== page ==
Some convertible loan notes also have a redemption premium, so that on repayment, the company has to pay back the loan and the redemption premium. The premium can be anything, but is usually 1x the amount of the loan. It can therefore be an expensive form of finance for the company if the loan is not converted into equity.
Redemption premiums are only really used when the risk profile of the investment is high. This mostly happens in-between later stage funding rounds, when the company has not performed as expected and is in danger of not being able to deliver its business plan.
Convertible loan notes can also be secured against the assets of the company. Security is rare for start-ups, but is more common at later stages of the growth cycle, when the company has created valuable assets (e.g. intellectual property).
3. What are the advantages of convertible loan notes and why are they used on bridging rounds?
As you can see from above, convertible loan notes are fantastically flexible, so appeal to both companies and investors, as they can be tailored to suit particular needs. They are also quite straight-forward to put in place quickly, which is just what’s needed when cash flow is squeezed.
Investors usually have the freedom to choose between repayment or conversion and, if they choose conversion, they get the benefit of a healthy discount to the share price on the next equity round.
Convertible loan notes are a good way for companies to raise money before their first round of equity finance (seed or series A), as negotiations around the valuation of the business can be postponed until the full equity funding round or until an important commercial milestone has been achieved (e.g. a successful beta software test for digital business companies). This means a company can avoid unnecessary dilution by giving away too much of its equity too early.
Some convertible loan notes can be lower-risk for investors than equity, especially if secured, as debt will always rank before equity in the event of insolvency. In reality this is only useful if the company has assets, which is unlikely for most early stage businesses if they become insolvent.
4. What are the disadvantages?
Several generous tax reliefs for investors (such as Enterprise Investment Scheme (EIS) and Seed Enterprise Investment Scheme (SEIS)) will not be available. This is a complicated area, but investors can only get EIS / SEIS when they invest their money for equity. Loans do not qualify, even if / when they convert into equity. This point is often missed by individual investors looking for EIS or SEIS relief.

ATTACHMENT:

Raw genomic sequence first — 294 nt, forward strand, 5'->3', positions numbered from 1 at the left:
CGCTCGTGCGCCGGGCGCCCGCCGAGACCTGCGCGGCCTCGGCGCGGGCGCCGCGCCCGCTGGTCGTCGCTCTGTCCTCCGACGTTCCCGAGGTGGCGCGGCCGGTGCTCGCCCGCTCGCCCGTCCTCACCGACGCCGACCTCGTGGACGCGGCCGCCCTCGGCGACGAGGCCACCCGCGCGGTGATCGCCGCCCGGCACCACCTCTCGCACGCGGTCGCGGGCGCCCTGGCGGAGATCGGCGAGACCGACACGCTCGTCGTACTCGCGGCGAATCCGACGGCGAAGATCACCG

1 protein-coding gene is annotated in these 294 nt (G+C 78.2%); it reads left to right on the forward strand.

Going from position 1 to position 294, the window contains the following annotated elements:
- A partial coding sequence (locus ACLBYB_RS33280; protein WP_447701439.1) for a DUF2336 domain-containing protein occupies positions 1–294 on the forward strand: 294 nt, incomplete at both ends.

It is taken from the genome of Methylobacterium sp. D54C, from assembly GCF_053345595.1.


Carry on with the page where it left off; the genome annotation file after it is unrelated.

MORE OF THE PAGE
Bridging loans can sometimes also be taxed as deep discounted bonds if they carry a high interest rate and / or a redemption premium. This can create income tax charges for personal investors (or personal individuals in private equity funds) on conversion. Again this is a complicated area and cannot be given justice in this blog post. The key point to get across is that companies and investors should get tax advice before using bridging loans, especially those with redemption premiums.
At a commercial level, bridging loans can reduce the momentum or urgency to complete a proper equity funding round. They can also lead to drip fed funding support that is not always healthy for either side, and to short-term decisions on capital expenditure. We have seen situations where companies have had several bridging loans before their next equity funding round just to stay afloat, which has diverted a lot of management time away from actually running and building the business.
In some cases, convertible loan notes can put off new investors from participating in a proper equity funding round, as the new investor might not like the discount existing investors are due to receive on conversion. New investors are also likely to insist that all bridging loans are converted into equity, as they will be sensitive to any part of their new investment being used to repay loans from existing investors.
We recommend taking advice early if you are thinking about using convertible loan notes as part of your fundraising and / or lending strategy to avoid problems further down the line.
Article produced in partnership with Robert Wood & Mathias Loertscher at Osborne Clarke.